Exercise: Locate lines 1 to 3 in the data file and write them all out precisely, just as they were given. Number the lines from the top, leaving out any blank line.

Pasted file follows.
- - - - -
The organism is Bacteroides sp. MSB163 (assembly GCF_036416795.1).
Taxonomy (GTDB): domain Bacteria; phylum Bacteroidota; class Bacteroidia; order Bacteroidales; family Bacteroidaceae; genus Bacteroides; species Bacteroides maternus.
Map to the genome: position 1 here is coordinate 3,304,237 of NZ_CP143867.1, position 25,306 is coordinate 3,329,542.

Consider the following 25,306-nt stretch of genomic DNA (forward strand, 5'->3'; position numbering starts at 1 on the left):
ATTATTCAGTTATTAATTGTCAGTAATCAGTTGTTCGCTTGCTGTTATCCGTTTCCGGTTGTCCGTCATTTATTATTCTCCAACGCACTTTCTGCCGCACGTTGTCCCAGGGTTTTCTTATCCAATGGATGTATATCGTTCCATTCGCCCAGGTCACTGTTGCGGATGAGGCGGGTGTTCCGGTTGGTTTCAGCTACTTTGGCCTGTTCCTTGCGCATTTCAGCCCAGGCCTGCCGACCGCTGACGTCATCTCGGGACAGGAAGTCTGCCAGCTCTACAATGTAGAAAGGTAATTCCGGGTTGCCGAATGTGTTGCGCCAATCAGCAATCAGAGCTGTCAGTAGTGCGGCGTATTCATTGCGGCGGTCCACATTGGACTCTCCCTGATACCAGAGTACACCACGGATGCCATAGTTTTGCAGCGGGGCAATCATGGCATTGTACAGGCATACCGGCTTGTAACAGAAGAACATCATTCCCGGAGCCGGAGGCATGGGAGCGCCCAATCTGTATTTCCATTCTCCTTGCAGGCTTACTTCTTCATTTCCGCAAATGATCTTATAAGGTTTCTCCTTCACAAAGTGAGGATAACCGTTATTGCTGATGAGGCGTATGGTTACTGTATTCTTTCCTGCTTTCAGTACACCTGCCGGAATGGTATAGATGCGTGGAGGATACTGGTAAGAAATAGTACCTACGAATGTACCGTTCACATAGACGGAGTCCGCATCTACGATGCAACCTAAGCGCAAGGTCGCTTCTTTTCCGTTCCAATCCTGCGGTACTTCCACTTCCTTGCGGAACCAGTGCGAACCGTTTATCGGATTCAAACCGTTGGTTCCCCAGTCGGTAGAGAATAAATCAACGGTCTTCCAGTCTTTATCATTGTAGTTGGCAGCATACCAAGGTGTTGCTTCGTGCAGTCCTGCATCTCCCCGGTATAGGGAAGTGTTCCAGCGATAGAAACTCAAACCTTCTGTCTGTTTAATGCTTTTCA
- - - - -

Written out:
The organism is Bacteroides sp. MSB163 (assembly GCF_036416795.1).
Taxonomy (GTDB): domain Bacteria; phylum Bacteroidota; class Bacteroidia; order Bacteroidales; family Bacteroidaceae; genus Bacteroides; species Bacteroides maternus.
Map to the genome: position 1 here is coordinate 3,304,237 of NZ_CP143867.1, position 25,306 is coordinate 3,329,542.